When all goes according to plan, the expert receives the CD. Many experts either view the DICOM images using the viewer included or download the contents to their own viewer.  Ultimately they have to communicate their findings and opinion back to the attorney.

The Modern Way to Share Medical Images

Increasingly, law firms are realizing that CDs are perhaps not the best media for medical images.  Besides the issues associated with sharing images as we described above, storing CDs is also problematic. We often find firms literally storing their case evidence in a shoebox. There are better ways.

Firms are now considering the cloud as a better means for capturing, storing, and sharing medical images. While you still may not be able to convince providers to send you the medical images of your client in any manner other than mailing a CD, once you receive the disc, there are now improved, faster, and cheaper methods for their handling.

Several firms, including Purview, are marketing a cloud platform that allows you to upload the CDs you receive in the mail and then store these images electronically. They provide an intuitive consistent viewing environment, that you can share with your expert(s). All of this can be done with the push of a computer button instantaneously and without the risks and tedium of copying and mailing CDs. This means no time or money wasted burning CDs, no need to rely on unreliable snail mail, and (depending on the platform) a solution to synchronous sharing so that attorneys can optimize their time consulting with their expert.  Be sure that whatever you choose, the system is HIPAA compliant and the vendor is willing to sign a Business Associates Agreement (BAA) binding them to the confidentiality requirements of HIPAA.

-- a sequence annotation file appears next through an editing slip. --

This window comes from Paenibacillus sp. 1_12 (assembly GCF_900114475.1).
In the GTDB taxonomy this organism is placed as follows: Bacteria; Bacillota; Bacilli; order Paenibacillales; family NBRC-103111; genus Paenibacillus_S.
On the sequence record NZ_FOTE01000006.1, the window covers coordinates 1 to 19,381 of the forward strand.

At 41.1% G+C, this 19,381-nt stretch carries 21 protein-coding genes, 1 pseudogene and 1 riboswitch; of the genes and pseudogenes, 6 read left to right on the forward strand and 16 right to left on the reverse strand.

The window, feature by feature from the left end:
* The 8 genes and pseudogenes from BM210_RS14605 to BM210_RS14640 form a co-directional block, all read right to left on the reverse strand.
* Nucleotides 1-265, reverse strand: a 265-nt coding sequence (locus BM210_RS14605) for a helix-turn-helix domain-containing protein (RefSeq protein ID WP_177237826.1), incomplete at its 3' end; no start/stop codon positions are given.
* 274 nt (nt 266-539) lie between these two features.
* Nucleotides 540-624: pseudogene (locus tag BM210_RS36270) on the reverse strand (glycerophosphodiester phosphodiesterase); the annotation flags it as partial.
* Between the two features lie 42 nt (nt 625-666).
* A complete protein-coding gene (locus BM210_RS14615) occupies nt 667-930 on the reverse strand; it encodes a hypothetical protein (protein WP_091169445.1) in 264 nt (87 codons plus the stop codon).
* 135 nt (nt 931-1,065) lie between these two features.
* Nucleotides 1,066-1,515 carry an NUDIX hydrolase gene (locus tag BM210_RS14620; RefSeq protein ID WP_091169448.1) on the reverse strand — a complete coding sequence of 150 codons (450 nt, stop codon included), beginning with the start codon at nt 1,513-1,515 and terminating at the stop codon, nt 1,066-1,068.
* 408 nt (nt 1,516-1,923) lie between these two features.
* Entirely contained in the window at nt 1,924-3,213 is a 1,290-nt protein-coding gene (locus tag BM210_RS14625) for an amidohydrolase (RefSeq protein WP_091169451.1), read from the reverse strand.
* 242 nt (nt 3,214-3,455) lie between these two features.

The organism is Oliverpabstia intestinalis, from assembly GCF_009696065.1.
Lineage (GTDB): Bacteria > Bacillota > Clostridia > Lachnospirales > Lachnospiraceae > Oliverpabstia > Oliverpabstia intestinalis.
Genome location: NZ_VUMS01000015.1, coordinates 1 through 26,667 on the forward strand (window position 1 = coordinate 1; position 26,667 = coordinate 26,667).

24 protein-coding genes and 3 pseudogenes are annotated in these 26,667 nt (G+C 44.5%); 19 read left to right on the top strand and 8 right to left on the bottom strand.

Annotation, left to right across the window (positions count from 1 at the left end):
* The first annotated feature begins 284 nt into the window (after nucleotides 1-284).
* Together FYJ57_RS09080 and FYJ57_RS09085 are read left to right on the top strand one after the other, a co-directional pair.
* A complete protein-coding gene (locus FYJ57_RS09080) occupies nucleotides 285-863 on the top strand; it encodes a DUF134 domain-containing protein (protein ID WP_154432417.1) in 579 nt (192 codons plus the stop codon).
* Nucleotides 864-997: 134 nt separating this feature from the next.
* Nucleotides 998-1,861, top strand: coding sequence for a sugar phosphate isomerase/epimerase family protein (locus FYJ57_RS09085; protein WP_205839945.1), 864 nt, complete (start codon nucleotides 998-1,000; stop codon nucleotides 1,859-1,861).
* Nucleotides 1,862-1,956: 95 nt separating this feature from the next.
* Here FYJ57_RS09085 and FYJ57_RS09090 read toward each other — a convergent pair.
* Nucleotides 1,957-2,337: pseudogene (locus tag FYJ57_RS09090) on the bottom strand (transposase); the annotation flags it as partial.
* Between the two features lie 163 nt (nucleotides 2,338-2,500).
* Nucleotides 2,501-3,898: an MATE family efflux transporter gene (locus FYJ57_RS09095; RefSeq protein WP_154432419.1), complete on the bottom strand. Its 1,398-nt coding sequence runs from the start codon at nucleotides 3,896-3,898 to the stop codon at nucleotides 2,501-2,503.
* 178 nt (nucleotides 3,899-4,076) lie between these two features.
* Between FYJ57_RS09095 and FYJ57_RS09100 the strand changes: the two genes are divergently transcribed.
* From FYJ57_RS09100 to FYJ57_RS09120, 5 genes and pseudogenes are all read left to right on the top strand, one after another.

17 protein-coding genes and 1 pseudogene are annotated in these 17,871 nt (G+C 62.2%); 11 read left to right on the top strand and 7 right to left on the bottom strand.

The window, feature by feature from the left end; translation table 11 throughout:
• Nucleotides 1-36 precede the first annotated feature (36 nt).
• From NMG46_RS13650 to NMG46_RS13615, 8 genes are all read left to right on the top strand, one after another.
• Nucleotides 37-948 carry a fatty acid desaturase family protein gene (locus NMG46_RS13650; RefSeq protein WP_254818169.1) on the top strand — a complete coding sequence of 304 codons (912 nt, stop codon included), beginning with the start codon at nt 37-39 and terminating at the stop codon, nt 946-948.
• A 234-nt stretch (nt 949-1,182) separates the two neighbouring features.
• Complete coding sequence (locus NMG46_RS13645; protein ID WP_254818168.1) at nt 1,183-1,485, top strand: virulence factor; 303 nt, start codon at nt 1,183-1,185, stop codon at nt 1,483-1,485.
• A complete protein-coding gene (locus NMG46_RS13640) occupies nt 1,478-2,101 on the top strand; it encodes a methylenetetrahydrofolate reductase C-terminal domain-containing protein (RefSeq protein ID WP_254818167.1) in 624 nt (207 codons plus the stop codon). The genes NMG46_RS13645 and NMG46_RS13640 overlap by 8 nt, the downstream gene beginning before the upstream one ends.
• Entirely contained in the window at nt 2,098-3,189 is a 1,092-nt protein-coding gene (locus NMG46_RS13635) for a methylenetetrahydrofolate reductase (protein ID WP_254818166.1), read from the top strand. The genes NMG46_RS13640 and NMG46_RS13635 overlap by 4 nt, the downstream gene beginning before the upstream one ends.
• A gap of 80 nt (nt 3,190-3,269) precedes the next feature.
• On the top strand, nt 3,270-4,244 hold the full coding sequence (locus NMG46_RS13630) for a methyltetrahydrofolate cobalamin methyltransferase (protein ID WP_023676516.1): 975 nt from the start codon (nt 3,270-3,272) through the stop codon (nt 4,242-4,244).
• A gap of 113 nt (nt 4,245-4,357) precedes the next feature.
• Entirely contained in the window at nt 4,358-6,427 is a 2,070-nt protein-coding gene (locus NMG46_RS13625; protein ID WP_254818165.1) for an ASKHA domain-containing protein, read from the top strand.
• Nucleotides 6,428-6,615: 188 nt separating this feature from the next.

To learn whether your cloud solution is compliant, check out the blog, “Navigating Turbulent Legal Waters: HIPAA Responsibilities for Lawyers Handling Private Health Information in Litigation.

Cloud-based systems are a great way to store your evidentiary files before, during, and after litigation. Most enable a way to organize these images based on case or matter number. They are easily searchable and allow your expert to document their opinions and recommendations together with the images themselves.  Purview’s platform even enables synchronous viewing between you and your expert, allowing them to provide detailed analysis and ways for you to present and articulate the injuries.


The old established process for handling medical images on CDs has outlived its usefulness.  It’s time for serious medical malpractice and injury firms to adopt a better, more efficient, and modern way to handle medical images in their litigation.


Want to learn more? 

Watch the full webinar: Attorneys Leveraging Medical Imaging During Litigation
or reach out to us with your questions